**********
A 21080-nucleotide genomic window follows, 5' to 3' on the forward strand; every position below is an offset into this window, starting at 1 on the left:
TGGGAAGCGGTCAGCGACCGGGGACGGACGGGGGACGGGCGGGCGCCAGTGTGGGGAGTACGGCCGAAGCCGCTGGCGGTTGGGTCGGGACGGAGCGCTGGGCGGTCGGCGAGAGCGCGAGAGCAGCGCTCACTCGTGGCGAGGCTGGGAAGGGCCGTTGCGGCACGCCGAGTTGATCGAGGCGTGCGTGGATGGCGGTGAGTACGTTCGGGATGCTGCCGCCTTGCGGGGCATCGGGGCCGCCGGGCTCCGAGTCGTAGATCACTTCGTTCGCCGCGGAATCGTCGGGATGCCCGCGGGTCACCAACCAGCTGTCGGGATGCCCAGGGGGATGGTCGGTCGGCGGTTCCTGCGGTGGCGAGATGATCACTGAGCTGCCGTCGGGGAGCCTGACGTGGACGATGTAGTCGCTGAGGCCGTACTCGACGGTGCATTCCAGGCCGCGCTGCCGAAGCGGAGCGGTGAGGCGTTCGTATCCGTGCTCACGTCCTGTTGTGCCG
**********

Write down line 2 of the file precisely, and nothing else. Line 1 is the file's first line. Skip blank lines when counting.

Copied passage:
TGGGAAGCGGTCAGCGACCGGGGACGGACGGGGGACGGGCGGGCGCCAGTGTGGGGAGTACGGCCGAAGCCGCTGGCGGTTGGGTCGGGACGGAGCGCTGGGCGGTCGGCGAGAGCGCGAGAGCAGCGCTCACTCGTGGCGAGGCTGGGAAGGGCCGTTGCGGCACGCCGAGTTGATCGAGGCGTGCGTGGATGGCGGTGAGTACGTTCGGGATGCTGCCGCCTTGCGGGGCATCGGGGCCGCCGGGCTCCGAGTCGTAGATCACTTCGTTCGCCGCGGAATCGTCGGGATGCCCGCGGGTCACCAACCAGCTGTCGGGATGCCCAGGGGGATGGTCGGTCGGCGGTTCCTGCGGTGGCGAGATGATCACTGAGCTGCCGTCGGGGAGCCTGACGTGGACGATGTAGTCGCTGAGGCCGTACTCGACGGTGCATTCCAGGCCGCGCTGCCGAAGCGGAGCGGTGAGGCGTTCGTATCCGTGCTCACGTCCTGTTGTGCCG